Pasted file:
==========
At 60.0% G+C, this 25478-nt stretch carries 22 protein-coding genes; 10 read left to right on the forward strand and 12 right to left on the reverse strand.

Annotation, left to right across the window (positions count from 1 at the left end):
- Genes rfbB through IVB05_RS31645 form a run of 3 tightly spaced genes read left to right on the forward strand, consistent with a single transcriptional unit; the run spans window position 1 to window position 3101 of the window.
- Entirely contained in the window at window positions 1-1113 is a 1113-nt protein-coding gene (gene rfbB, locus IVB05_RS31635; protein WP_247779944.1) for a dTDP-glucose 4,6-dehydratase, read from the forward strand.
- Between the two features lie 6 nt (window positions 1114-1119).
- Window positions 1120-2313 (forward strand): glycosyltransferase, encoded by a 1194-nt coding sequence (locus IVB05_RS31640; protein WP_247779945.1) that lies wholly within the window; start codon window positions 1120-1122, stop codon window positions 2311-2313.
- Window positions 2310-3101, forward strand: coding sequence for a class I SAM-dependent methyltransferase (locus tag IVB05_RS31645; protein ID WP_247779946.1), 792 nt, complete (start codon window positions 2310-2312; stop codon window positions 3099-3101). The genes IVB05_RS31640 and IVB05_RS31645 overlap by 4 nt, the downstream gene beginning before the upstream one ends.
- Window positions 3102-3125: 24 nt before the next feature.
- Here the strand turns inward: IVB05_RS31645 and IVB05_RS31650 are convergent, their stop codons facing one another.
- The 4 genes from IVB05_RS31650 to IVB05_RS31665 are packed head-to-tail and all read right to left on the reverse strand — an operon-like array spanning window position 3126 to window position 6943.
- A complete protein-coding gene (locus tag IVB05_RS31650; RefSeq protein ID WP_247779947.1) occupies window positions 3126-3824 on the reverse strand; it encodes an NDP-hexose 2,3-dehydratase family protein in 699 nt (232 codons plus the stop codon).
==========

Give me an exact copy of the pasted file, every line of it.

At 60.0% G+C, this 25478-nt stretch carries 22 protein-coding genes; 10 read left to right on the forward strand and 12 right to left on the reverse strand.

Annotation, left to right across the window (positions count from 1 at the left end):
- Genes rfbB through IVB05_RS31645 form a run of 3 tightly spaced genes read left to right on the forward strand, consistent with a single transcriptional unit; the run spans window position 1 to window position 3101 of the window.
- Entirely contained in the window at window positions 1-1113 is a 1113-nt protein-coding gene (gene rfbB, locus IVB05_RS31635; protein WP_247779944.1) for a dTDP-glucose 4,6-dehydratase, read from the forward strand.
- Between the two features lie 6 nt (window positions 1114-1119).
- Window positions 1120-2313 (forward strand): glycosyltransferase, encoded by a 1194-nt coding sequence (locus IVB05_RS31640; protein WP_247779945.1) that lies wholly within the window; start codon window positions 1120-1122, stop codon window positions 2311-2313.
- Window positions 2310-3101, forward strand: coding sequence for a class I SAM-dependent methyltransferase (locus tag IVB05_RS31645; protein ID WP_247779946.1), 792 nt, complete (start codon window positions 2310-2312; stop codon window positions 3099-3101). The genes IVB05_RS31640 and IVB05_RS31645 overlap by 4 nt, the downstream gene beginning before the upstream one ends.
- Window positions 3102-3125: 24 nt before the next feature.
- Here the strand turns inward: IVB05_RS31645 and IVB05_RS31650 are convergent, their stop codons facing one another.
- The 4 genes from IVB05_RS31650 to IVB05_RS31665 are packed head-to-tail and all read right to left on the reverse strand — an operon-like array spanning window position 3126 to window position 6943.
- A complete protein-coding gene (locus tag IVB05_RS31650; RefSeq protein ID WP_247779947.1) occupies window positions 3126-3824 on the reverse strand; it encodes an NDP-hexose 2,3-dehydratase family protein in 699 nt (232 codons plus the stop codon).